I started from then proposition that these programs likely are not unconstitutional (based on current 4th amendment jurisprudence) than want to look at the programs themselves to see the benefits/detriments.

I’m not saying these programs are a good idea, I’m just saying that we can’t pretend there is no law enforcement benefit to them.

Monkeytoe on January 27, 2015 at 12:49 PM

Which side of the argument did you represent?

Were you arguing they were legal?

PolAgnostic on January 27, 2015 at 10:23 AM

the argument was not over whether the practice was legal – but about whether the gov’t entity that collected the data had to give the data out to a third party under the State’s freedom of information statute. The position the gov’t took was that for privacy reasons, only the owner of the license plate at issue was entitled to receipt of the data collected by the gov’t, while the position of the other party was they are entitled to all the data.

There was no challenge to the practice itself in this particular lawsuit (and the few courts that have heard challenges to the practice have found it constitutional – but I was not involved in those cases).

Monkeytoe on January 27, 2015 at 12:53 PM

It’s not the picture that’s the problem.

Any place you wouldn’t have a case against a stranger who had your image in the background of their cell phone camera, you don’t have a case against law enforcement cameras.

But it’s not the picture that’s the problem.

Way back when I was in the Air Force we had to go through periodic “ComSec” training. Communications Security. One of the points they would hit on was “EEFI”. What we called eefees. Those are: Essential Elements of Friendly Information. Seemingly innocuous facts that taken individually meant nothing and contributed nothing to the enemy’s understanding of our plans, etc. However, if enough EEFI is gathered and put together a very vivid picture of our operations could be developed. We were taught to keep our mouths shut about even the smallest details so as not to give the enemy anything at all that he could use.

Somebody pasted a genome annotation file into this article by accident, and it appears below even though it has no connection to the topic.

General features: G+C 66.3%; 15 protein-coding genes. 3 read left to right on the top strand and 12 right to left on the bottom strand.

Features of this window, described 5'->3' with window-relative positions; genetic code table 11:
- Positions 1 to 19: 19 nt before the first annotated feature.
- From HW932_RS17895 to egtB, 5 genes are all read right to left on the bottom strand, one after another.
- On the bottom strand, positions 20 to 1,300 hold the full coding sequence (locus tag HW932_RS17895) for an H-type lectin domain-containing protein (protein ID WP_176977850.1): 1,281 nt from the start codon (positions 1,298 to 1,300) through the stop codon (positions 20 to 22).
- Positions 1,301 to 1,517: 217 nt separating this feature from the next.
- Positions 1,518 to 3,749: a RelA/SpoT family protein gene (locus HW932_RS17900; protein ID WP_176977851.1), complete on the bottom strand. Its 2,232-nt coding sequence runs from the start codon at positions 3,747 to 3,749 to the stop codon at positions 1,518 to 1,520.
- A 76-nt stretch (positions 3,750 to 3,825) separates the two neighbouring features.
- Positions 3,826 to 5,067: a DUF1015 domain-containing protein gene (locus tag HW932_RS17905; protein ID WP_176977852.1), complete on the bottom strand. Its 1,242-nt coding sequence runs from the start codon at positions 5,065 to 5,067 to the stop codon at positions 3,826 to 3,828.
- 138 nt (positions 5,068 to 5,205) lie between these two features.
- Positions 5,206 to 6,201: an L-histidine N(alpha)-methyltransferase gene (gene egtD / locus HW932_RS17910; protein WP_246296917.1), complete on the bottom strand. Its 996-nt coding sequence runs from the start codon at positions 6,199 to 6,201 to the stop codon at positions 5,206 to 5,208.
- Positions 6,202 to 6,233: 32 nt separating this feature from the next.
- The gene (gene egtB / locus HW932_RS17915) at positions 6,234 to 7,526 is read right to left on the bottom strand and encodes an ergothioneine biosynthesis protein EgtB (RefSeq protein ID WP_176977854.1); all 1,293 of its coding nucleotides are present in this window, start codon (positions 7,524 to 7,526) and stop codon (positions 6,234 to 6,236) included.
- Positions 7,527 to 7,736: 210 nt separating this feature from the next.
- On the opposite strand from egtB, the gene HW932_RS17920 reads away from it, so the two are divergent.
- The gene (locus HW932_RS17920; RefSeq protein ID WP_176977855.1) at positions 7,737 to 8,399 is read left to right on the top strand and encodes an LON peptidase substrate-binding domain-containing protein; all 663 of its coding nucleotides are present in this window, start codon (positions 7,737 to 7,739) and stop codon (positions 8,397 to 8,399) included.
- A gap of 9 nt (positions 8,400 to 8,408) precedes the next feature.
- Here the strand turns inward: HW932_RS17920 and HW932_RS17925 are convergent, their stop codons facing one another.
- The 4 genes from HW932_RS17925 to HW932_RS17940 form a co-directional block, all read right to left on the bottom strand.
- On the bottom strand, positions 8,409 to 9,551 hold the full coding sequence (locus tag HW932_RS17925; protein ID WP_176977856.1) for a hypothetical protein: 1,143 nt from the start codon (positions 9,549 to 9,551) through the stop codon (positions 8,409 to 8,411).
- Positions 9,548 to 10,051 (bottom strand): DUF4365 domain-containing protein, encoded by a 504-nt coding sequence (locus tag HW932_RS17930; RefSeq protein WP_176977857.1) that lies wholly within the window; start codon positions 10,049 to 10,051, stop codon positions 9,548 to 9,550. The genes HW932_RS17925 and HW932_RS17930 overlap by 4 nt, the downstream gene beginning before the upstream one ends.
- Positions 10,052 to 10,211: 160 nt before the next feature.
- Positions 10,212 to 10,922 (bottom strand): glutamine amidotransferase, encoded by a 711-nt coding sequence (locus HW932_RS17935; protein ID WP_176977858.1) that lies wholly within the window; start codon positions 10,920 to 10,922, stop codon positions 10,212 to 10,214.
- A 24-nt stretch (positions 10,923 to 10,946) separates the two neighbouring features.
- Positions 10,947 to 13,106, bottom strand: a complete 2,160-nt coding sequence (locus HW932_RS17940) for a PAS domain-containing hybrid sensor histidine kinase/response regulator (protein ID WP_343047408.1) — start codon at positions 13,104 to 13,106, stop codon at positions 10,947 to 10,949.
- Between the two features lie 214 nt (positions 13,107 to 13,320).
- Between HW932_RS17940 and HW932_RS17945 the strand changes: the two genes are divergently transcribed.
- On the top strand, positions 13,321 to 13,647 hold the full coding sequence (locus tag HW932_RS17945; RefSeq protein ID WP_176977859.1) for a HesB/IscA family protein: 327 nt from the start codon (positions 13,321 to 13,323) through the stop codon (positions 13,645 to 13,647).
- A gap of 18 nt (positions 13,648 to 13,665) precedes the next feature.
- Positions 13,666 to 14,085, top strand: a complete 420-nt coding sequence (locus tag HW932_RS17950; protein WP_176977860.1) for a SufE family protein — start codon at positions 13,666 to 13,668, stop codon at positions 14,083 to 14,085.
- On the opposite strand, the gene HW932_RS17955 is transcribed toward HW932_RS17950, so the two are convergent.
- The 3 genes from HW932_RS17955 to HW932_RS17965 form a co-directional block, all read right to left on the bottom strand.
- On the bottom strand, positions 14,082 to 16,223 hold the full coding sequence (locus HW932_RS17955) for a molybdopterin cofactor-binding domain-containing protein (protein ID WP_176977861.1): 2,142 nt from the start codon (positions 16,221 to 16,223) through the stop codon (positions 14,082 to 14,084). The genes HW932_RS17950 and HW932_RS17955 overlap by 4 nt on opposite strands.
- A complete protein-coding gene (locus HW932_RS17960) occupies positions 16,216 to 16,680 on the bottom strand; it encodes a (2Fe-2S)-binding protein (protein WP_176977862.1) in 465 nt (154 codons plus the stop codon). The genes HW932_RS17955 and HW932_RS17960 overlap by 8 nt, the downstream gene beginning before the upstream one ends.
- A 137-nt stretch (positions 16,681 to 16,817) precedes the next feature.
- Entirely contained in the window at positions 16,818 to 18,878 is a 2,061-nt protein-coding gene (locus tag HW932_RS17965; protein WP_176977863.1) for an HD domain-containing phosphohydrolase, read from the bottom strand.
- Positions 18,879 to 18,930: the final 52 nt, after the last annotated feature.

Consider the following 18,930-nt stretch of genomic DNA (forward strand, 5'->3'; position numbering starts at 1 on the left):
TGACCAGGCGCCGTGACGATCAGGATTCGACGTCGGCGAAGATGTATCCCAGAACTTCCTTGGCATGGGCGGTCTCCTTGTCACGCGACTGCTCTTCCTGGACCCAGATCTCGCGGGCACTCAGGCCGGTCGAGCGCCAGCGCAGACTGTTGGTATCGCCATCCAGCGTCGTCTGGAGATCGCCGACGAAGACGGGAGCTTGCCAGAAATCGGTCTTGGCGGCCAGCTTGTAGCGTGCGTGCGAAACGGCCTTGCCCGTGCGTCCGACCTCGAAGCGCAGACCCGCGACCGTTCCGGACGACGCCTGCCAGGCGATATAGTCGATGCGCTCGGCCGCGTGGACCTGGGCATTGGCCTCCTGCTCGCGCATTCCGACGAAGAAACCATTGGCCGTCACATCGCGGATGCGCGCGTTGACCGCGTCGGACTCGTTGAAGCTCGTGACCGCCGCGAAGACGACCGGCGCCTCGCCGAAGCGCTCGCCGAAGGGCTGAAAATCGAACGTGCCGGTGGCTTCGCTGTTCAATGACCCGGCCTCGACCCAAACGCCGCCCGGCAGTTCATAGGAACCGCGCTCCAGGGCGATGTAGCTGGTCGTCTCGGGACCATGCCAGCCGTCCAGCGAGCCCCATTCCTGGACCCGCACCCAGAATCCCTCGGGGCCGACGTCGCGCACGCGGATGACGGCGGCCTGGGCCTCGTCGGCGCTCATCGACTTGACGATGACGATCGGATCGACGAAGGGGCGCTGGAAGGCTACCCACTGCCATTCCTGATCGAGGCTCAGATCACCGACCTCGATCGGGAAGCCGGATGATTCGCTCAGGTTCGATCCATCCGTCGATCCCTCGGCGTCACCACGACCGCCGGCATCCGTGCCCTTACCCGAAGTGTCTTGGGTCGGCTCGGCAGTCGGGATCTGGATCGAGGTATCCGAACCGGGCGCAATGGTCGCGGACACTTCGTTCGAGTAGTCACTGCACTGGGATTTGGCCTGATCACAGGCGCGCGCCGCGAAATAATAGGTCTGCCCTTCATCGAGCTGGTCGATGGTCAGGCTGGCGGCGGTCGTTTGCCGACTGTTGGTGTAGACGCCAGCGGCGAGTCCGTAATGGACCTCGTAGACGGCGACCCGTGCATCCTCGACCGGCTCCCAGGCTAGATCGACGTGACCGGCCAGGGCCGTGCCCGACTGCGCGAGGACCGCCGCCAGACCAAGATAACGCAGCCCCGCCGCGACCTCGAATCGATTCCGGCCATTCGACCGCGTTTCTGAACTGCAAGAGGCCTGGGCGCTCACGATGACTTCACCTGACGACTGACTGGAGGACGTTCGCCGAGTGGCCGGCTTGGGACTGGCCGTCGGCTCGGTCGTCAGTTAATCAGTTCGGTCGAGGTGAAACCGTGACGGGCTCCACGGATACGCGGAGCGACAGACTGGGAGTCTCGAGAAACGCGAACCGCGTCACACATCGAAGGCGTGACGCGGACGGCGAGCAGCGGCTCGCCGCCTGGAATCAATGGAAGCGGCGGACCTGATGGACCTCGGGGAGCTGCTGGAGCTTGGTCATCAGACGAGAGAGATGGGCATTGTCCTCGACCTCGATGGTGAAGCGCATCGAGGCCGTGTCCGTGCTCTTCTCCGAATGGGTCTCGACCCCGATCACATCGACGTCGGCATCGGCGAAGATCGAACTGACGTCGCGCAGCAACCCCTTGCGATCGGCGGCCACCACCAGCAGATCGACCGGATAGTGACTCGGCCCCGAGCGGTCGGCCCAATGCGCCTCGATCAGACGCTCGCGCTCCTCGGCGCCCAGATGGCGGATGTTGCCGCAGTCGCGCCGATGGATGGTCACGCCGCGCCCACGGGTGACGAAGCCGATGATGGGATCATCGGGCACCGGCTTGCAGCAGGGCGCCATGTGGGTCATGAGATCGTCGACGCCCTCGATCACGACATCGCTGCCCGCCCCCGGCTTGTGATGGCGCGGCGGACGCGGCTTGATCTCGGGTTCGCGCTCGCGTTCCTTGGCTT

License plate tracking is an EEFI. Taken on its own it doesn’t mean much. It is, however, a very important element of information that is grouped together with all of the other seemingly harmless bits of tracking that the government does to paint a very invasive picture of each citizen. None of these bits of information is gathered in a vacuum. That is why we should fight every single one of them; because, it is the only way to fight the whole.

The data mining is the problem. Our government does not have the right to do EEFI’s on us without probable cause.

Then again, in theory our government doesn’t have the right to pull us over at random and demand to see our papers, but that didn’t prevent random drunk checks.

GrumpyOldFart on January 27, 2015 at 12:54 PM

The data mining is the problem. Our government does not have the right to do EEFI’s on us without probable cause.

Then again, in theory our government doesn’t have the right to pull us over at random and demand to see our papers, but that didn’t prevent random drunk checks.

GrumpyOldFart on January 27, 2015 at 12:54 PM

there may be a valid argument to that. I’d have to see court decisions regarding the issue. Certainly, the aggregate of data that can be obtained over a period of time could give the gov’t a lot of information about someone.